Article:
Guebert: Buy local now to prepare for future

farmers market

For over a month now, nearly anyone who can lift a fork has asked what the “new normal” in American agriculture will be after COVID-19 loosens its terrible grip.

Six weeks later, we now have a pretty good idea that ag’s new normal will look like ag’s old normal even if it takes a Presidential Executive Order to ensure it. That should give everyone — farmers, ranchers, and eaters — deep concern.

If no food supply chain is strong enough to withstand COVID-19 now, what will happen when climate change hammers farms and ranches in the next decade or two or, God forbid, a war or another pandemic strikes sooner?

Most vulnerable

A quick look at one of the most vulnerable chains, pork, spotlights its weakest links and shows how it can be shortened — and backstopped — by more local production.

According to Successful Farming (SF) magazine’s late 2019 Pork Powerhouses®, 40 national and international companies now own 4,290,700 sows, or mama hogs, in the U.S. Those 40 operations, in fact, own two out of every three sows in America today, reported SF.

Equally remarkable, if each of those sows, on average, delivers 25 baby pigs this year (intensely managed sows will “farrow” 30-plus piglets per year), these 40 powerhouses will produce and control 107.5 million hogs. That, too, is roughly two-thirds of the 150 million or so hogs that will be born, raised and slaughtered in the U.S. this year.

Interestingly, the other one-third of the hogs the Fab 40 don’t have a direct hand in nearly equals the amount of pork exported by the U.S. to the rest of the world. That effectively means the entire domestic pork market is controlled by 40 companies, 15 of which are either owned outright or integrated with a global meatpacker.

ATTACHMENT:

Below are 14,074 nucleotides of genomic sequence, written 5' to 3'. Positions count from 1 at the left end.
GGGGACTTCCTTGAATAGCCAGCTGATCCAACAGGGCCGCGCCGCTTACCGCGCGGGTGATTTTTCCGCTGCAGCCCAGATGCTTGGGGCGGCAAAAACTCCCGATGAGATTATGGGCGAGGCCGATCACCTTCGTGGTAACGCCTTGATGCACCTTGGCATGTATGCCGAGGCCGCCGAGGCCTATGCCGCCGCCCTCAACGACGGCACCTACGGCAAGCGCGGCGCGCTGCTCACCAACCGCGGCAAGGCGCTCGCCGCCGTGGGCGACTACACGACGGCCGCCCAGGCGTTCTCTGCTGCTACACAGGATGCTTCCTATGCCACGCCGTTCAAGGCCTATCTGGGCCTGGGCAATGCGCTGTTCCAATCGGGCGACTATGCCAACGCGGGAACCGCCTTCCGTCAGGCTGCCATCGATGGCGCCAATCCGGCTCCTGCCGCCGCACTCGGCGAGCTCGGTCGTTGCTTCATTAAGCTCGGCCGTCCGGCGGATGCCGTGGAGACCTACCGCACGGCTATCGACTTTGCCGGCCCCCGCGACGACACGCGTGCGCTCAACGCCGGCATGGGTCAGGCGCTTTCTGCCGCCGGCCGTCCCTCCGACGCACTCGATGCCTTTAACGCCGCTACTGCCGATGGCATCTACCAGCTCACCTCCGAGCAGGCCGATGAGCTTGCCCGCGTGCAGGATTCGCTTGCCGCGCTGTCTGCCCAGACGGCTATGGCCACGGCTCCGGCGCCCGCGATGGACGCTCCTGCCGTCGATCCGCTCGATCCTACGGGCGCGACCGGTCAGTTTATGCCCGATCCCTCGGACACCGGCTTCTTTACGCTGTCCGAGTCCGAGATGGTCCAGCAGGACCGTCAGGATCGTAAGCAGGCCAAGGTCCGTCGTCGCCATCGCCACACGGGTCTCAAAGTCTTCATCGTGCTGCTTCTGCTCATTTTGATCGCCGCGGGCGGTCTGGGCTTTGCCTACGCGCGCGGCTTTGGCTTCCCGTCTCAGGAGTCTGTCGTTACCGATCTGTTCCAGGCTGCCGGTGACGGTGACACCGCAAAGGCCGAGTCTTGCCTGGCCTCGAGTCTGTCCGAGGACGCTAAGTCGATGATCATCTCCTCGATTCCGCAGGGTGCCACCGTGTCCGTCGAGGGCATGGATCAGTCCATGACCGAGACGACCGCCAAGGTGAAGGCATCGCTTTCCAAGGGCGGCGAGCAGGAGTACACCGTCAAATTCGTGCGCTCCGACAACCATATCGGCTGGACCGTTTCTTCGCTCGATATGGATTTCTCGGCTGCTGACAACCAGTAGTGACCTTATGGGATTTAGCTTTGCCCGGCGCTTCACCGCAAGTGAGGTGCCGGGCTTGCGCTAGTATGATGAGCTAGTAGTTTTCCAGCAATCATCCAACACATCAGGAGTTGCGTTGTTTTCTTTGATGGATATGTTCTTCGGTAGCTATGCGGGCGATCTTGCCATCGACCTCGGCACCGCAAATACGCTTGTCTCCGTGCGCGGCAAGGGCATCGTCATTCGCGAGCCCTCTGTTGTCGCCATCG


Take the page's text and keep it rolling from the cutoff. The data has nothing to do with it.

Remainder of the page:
It also means that when American taxpayers give their money to “livestock farmers” during this ongoing pandemic, most will go to a handful of industrial meatpackers who, in fact, are today’s “hog farmers.” But that’s not the only price Americans will pay.

Last week, our highly efficient, industrialized system snapped after the virus landed in its workplace. The collapse was so concerning the White House stepped in with its muscle and our money. Again. It was all so predictable.

Saw it coming

Just ask Mike Callicrate, a Kansas rancher who raises, slaughters, packages and sells his own beef and other farmers’ local lamb, poultry, pork and cheese through Ranch Foods Direct, his company. He foresaw the rise of industrial meatpackers and predicted the nation would pay for its growing, reckless devotion to cheap, unhealthy industrial food. He’s also spent the last 40 years fighting meatpackers’ rising market power.

As a result, he has the battle scars and dwindling bank account to prove it. But those battles convinced Callicrate that government should be far more proactive in underwriting the rebirth of local agriculture and not reactive in sweeping up the pieces of our increasingly broken food system.

Buy local

“If our nation really wants to protect our farmers, ranchers and food workers while making sure we feed every American,” Callicrate says in an April 28 telephone interview, “Congress should write a law that requires all government agencies to buy their food locally. Local ranchers, local farmers, local meatpackers, local markets, local restaurants.”

Callicrate estimates those purchases — by schools, hospitals, the military, federal and local food assistance programs, and other public agencies — could total as much as 20% of domestic production.

“But that small share would mean everything to local economies — good jobs with good benefits; new investments in local meatpackers, wholesalers, and retailers; better housing; better tax bases; better schools; better food; better everything.” The cost?

“We still don’t know what this pandemic will cost, but we do know it’s trillions,” says the rancher. “The next one will cost us even more — maybe everything — and there’s no fixing anything after that.”


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Alan Guebert was raised on an 800-acre, 100-cow southern Illinois dairy farm. After graduation from the University of Illinois in 1980, he served as a writer and editor at Professional Farmers of America, Successful Farming magazine and Farm Journal magazine. His syndicated agricultural column, The Farm and Food File, began in June, 1993, and now appears weekly in more than 70 publications throughout the U.S. and Canada. He and spouse Catherine, a social worker, have two adult children.



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